Smooth in the rough

Hailed for its car­like driv­ing traits, the Amarok takes work and fam­ily du­ties in its stride

The Courier-Mail - Motoring - - Big Wheels -

UTE ac­tion in Aus­tralia is re­lent­less. All sorts of new utes are com­ing from chal­lenger brands, from Hyundai to Re­nault and Mercedes-Benz, as the work-and-play pick-up be­comes the norm.

The Great Wall Steed, the first model from a new fac­to­ry­backed Chi­nese im­porter, will be­gin de­liv­er­ies next month. There is no pric­ing yet but there’s the prom­ise of classlead­ing value and a three­model line-up.

Volk­swa­gen also says the first V6 turbo diesel Amaroks, with the 500Nm pow­er­plant from the Touareg and a 0100km/h time of 7.9 sec­onds, are on the wa­ter with cus­tomer de­liv­er­ies pre­dicted to start in Oc­to­ber.

So it’s a good time for a re­vi­sion drive in the Amarok and my first real run with the four-cylin­der turbo diesel en­gine, eight-speed au­to­matic and per­ma­nent all-wheel drive that Aus­tralians have wanted from the start.

There are no low-range crawler gears for week­ends and work­sites but VW says the spread of ra­tios in the auto means it cov­ers all pos­si­bil­i­ties.

I’ve al­ready run through most of the new Japanese con­tenders this year, as well as the classy Ford Ranger which has trans­formed the blue oval from the Fal­con car com­pany into the Ranger brand. My per­sonal pick is the lat­est Toy­ota HiLux, which I put nar­rowly ahead of the Ranger thanks to a lit­tle ex­tra re­fine­ment.

I’m sur­prised the Amarok High­line nudges $60,000 as a dual-cab but then I recheck the stick­ers for con­tenders such as Ford’s sell­out Ranger Wild­trak. Ob­vi­ously buy­ers are keen, as the Amarok is cur­rently the sec­ond-favourite VW in Aus­tralia, af­ter the Golf.

In TDI420 guise (the num­ber in­di­cat­ing its torque out­put) it gets rear-view cam­era and all the usual gear you need in a five-seater ute. One glar­ing omis­sion in a fam­ily car: there are no cur­tain airbags to pro­tect rear oc­cu­pants. It was hailed as the most car-like drive in the ute class, be­fore the lat­est round of Japanese re­newals.


The Amarok feels good from the start. There is de­cent shove from the turbo diesel, the auto is smooth and fuss-free and the cabin is com­fort­able.

The whole fam­ily fits eas­ily and the tray can eas­ily han­dle our week­end toys.

But there’s a caveat — high­rid­ing utes can be tough to load. My own HiLux, an old-timer and only rear-wheel drive, has a tray that’s easy to load and un­load.

At times, when a ute has four-wheel drive and big wheels, you have to reach high. Some peo­ple might even need a steplad­der for the job.

But the tray in the Amarok is big. VW makes much of the abil­ity to fit a full-size pal­let be­tween the in­ter­nal wheel arches, so bi­cy­cles and camp­ing gear go in com­fort­ably.

The Amarok rides very smoothly for a ute — and not badly com­pared to some base­model cars th­ese days — and the steer­ing is ex­cel­lent.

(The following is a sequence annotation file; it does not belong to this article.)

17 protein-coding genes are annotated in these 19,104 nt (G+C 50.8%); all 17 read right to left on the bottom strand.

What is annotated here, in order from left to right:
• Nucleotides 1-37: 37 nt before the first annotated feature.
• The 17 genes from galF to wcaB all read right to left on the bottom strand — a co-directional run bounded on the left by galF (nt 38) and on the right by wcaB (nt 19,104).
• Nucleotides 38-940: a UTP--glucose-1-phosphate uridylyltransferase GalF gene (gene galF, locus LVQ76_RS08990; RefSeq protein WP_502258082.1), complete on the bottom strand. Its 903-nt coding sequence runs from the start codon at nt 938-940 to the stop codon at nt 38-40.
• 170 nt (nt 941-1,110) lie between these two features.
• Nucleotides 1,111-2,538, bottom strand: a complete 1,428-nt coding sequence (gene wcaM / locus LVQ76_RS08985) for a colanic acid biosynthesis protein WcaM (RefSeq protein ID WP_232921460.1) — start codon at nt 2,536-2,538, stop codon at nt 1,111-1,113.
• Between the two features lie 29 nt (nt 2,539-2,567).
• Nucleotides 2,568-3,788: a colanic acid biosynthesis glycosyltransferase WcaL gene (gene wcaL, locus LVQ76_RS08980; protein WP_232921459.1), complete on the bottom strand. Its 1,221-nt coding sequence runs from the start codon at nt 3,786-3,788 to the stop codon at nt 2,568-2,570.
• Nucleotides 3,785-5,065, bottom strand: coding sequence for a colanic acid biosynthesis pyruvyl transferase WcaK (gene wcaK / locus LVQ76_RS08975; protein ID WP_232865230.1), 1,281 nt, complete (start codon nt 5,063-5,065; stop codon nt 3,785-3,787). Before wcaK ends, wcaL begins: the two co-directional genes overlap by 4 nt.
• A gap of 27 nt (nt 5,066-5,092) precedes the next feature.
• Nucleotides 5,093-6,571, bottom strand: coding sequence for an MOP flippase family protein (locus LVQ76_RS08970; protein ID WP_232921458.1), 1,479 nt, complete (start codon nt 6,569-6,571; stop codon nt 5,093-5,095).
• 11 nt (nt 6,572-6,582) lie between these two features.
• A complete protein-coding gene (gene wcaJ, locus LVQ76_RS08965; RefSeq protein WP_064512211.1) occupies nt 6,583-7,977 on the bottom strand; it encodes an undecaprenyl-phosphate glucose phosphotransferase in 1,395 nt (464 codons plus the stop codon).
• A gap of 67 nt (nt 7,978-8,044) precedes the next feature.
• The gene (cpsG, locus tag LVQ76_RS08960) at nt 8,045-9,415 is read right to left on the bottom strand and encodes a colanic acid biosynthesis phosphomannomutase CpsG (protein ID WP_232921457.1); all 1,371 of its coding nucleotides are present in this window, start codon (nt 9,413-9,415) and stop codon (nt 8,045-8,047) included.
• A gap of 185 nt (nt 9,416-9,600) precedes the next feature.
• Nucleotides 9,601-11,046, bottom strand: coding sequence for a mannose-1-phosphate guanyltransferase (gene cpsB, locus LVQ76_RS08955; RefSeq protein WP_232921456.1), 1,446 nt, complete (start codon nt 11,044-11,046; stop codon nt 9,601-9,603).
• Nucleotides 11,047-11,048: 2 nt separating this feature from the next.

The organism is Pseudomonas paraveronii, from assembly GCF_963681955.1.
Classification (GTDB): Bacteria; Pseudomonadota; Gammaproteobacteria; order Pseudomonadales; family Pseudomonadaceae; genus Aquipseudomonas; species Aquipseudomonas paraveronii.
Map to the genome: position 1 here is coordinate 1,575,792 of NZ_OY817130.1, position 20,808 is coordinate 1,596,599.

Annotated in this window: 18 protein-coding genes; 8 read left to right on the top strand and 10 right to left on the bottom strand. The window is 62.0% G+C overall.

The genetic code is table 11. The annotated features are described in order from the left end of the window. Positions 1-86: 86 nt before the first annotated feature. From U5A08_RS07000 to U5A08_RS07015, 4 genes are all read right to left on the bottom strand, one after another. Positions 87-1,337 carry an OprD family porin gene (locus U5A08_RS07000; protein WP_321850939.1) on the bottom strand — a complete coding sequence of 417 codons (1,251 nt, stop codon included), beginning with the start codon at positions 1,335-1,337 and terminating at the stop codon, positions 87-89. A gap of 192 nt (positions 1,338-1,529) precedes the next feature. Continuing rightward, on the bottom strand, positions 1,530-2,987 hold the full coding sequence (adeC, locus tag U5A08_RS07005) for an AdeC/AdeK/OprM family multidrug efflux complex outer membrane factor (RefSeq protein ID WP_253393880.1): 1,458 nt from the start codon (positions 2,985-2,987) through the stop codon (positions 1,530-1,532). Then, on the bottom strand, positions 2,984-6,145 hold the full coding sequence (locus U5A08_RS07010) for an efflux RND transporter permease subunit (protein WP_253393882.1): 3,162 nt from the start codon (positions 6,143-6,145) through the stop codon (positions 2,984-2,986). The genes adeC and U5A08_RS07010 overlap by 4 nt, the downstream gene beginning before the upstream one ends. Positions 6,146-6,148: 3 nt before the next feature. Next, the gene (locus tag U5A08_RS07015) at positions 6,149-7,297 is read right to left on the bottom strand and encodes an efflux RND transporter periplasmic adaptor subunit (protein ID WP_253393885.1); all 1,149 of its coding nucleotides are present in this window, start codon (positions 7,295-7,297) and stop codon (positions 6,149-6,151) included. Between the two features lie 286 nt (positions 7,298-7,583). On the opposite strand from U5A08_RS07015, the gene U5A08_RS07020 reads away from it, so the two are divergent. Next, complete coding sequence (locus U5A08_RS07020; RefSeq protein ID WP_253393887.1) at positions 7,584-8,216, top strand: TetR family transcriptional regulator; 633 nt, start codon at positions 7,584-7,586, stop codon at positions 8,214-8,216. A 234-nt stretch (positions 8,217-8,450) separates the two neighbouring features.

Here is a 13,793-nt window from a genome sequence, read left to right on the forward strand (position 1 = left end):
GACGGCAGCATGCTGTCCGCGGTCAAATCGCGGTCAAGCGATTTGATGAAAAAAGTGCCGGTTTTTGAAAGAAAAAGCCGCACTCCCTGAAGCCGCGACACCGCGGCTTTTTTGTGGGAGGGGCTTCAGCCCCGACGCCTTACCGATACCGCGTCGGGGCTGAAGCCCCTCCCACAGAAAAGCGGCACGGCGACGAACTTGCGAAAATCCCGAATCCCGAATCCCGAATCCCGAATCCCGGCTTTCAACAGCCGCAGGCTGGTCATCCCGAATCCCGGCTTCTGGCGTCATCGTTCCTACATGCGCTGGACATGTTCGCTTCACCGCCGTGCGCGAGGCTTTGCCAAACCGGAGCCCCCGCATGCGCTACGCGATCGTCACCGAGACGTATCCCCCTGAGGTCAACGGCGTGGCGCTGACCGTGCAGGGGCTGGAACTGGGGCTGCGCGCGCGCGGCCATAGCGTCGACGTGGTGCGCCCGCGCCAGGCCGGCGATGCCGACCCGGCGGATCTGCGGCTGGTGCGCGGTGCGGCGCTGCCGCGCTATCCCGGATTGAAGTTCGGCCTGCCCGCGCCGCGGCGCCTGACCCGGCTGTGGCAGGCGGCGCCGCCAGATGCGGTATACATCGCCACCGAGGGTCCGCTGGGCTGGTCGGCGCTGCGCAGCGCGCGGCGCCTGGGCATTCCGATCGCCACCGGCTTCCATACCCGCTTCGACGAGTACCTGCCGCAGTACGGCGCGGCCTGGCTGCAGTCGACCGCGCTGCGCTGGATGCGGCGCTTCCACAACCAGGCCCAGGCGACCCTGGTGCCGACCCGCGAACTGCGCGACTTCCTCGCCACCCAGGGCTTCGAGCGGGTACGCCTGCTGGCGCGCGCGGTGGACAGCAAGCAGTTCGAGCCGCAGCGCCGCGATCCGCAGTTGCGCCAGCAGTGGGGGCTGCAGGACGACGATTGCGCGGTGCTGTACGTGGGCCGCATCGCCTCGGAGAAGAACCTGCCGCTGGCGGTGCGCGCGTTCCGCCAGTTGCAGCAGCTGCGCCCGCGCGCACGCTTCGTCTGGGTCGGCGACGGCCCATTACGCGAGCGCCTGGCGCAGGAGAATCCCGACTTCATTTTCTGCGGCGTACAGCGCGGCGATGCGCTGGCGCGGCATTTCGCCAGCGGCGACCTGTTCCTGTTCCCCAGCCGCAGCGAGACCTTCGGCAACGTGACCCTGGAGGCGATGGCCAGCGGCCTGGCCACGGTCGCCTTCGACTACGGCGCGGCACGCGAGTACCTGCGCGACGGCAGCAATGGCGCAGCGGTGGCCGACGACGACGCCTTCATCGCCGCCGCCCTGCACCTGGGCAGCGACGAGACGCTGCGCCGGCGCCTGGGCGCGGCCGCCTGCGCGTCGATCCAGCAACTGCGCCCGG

The ute copes eas­ily with lumps and bumps, is solid in curves and cor­ners, and never feels as un­ruly as some oth­ers I’ve driven.

It’s a sim­i­lar story for the driv­e­line and, although I don’t take it se­ri­ously off the black­top, I know the likes of the hillde­s­cent con­trol will be wel­comed by own­ers keen on bush-track ac­tion.

It’s quiet, too, and I like the shape and sup­port of the front bucket seats, as well as the space in the back.

But the cabin is flawed, and I’m re­minded that the Amarok is built in South Amer­ica and not Europe. How? Be­cause the cabin plas­tics are all slightly mis­matched, and the as­sem­bly work is nowhere near the stan­dard of a Golf, high­light­ing the short­com­ings of the sup­pli­ers who pro­duce in­di­vid­ual bits for the Amarok. The plas­tic parts prob­a­bly look fine on their own, but don’t click com­pletely as a com­pleted kit.

The in­fo­tain­ment screen is also tiny, even if it’s linked to a rear-view cam­era. It shows the car is get­ting old and there is al­ready talk of a much big­ger screen when the Amarok is even­tu­ally re­newed.

For now, it’s not good enough although there is com­pen­sa­tion in its full-size al­loy spare and 3000kg tow rat­ing. Those are both be­com­ing big things with Cars­guide read­ers (es­pe­cially the spare) who drive any kind of ve­hi­cle out­side the city and sub­urbs.

I would also like pad­dleshifters for the auto, to give some ex­tra con­trol for over­tak­ing work and tight roads with a load.

I’m still weigh­ing up the price, though VW re­minds me Amarok prices start be­low $40,000 drive away, with such items as body-coloured bumpers on the dual-cab body and ex­cel­lent Pirelli tyres.


I like the Amarok, even with its lit­tle flaws and the chunky price. It’s one of the smoothest driv­ing utes avail­able to­day and that’s im­por­tant to me, as well as peo­ple who will use the truck as a fam­ily car.

It’s quiet, gets along well and cor­ners well for a ute. Even be­fore the punchy new V6 ar­rives for the heav­i­est work, it’s a good com­bi­na­tion.

The Amarok def­i­nitely gets the thumbs up but it’s no ri­val for the HiLux and Ranger at the top of my ute rank­ings. Maybe next time, with the V6.

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